We are well-aware of the hostility among many home schoolers about the standards normally being called "Common Core." And we are not enthusiastic ourselves. However, Primary Math Common Core does not have us worried. Very similar to its predecessors—both the US and Standards Editions—Common Core maintains the integrity for which Singapore Math has such a reputation. It does not dumb down or drastically change their approach to teaching math; it simply rearranges the order in which topics are taught.
How Do These Work?
Unlike the US and Standards Editions, this series only goes to 5th grade, but like the others each grade is split into two semesters (A and B), each consisting of a workbook, textbook, and teacher guide. An extra practice book for each grade level is also available, but this edition does not currently offer test books. All books are consumable except for the teacher guides. The Common Core teacher materials are easy to navigate, boasting wrap-around reduced student pages, and including lots of ideas for use of manipulatives and activities to illustrate important concepts. The teachers guides options include answers to all workbook and textbook problems; less-expensive home instructor guides are forthcoming, to be released starting next year.
The concrete-to-abstract method used by Singapore (see the main Singapore Math review) means teachers will need to take an active role in their students' education. Much of the material is explained and reinforced through the use of manipulatives and teacher-guided games and activities.You won't be able tohand your kids a book and let them loose; each lesson will need to be explained to them, ideally after they've read the text but before they finish the problem set. Students are expected to fully grasp the concrete/practical foundation of any given mathematical procedure before learning how to do it in their heads, thus helping them to think mathematically and logically.
Textbooks are divided into chapters, so complete concepts are taught thoroughly before moving to a new one. Each chapter is broken into lessons, so kids aren't bombarded with more information than they can handle all at once. This is considerably harder math than is generally found in an elementary course, though the instruction is clear enough that kids will genuinely learn even if they're stretched beyond their comfort level.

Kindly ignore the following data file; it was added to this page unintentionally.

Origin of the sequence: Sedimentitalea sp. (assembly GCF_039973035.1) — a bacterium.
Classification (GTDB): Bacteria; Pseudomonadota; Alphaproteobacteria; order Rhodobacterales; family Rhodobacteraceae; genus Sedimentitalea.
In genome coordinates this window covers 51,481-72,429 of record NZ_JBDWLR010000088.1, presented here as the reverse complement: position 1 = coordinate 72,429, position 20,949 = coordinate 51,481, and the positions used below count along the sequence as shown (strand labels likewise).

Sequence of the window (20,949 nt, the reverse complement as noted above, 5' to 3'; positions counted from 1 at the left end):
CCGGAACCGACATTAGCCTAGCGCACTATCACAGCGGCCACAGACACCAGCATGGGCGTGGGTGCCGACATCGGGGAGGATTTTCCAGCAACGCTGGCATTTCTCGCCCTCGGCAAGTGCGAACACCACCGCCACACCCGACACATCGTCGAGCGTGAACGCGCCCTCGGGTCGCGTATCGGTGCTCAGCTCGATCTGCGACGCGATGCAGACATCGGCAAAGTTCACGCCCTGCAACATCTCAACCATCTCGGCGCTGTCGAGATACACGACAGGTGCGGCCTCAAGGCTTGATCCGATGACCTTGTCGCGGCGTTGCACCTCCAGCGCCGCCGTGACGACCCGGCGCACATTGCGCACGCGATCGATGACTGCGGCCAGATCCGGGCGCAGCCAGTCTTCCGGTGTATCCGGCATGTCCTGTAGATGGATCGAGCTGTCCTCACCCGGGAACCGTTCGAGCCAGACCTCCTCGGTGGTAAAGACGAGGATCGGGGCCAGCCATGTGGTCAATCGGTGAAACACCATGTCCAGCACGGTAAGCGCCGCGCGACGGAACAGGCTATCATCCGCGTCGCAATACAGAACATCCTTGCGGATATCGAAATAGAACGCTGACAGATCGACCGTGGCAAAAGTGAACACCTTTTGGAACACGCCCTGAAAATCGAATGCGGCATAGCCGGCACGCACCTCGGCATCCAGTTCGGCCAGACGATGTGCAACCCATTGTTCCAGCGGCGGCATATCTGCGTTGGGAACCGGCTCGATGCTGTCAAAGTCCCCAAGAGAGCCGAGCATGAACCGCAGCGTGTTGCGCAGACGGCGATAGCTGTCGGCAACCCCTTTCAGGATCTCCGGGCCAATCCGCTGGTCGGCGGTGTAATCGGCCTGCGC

Like both the U.S. and Standards Editions, these use both English standard and metric systems of measurement. These are slightly easier than the Standards Edition. Kids will welcome the full-color texts that visually engage them instead of just hurling facts and problems at them.
It may be difficult to jump in to Singapore (any edition) from another program because of its advanced nature. There are diagnostic tests available on SingaporeMath.com to help place your child. Don't feel like you need to start with any given grade just because that's what grade your student is in, either; if he's in third grade but is only at the second grade Singapore math level, have him do second grade instead of trying to force him into alevel that's too advanced.
Our Honest Opinion:
While we are not worried about the use of these books, we would like to point out that we do not believe these are the best option for privately home schooling families (charter school families may be required to use these if the charter schools requires common core compliancy). The main reason is cost, and that comes down to the teacher's editions. Singapore Math originally stated that they planned to release "home instructor guides," but these have not been forthcoming, and for now the only option for teachers are the much more expensive teacher's guides. The lack of tests does not concern us.
Comparison of Scope & Sequence for Standards & U.S. editions (through 6th grade)
Comparison of Scope & Sequence for Standards, Common Core & U.S. editions (through 5th grade)
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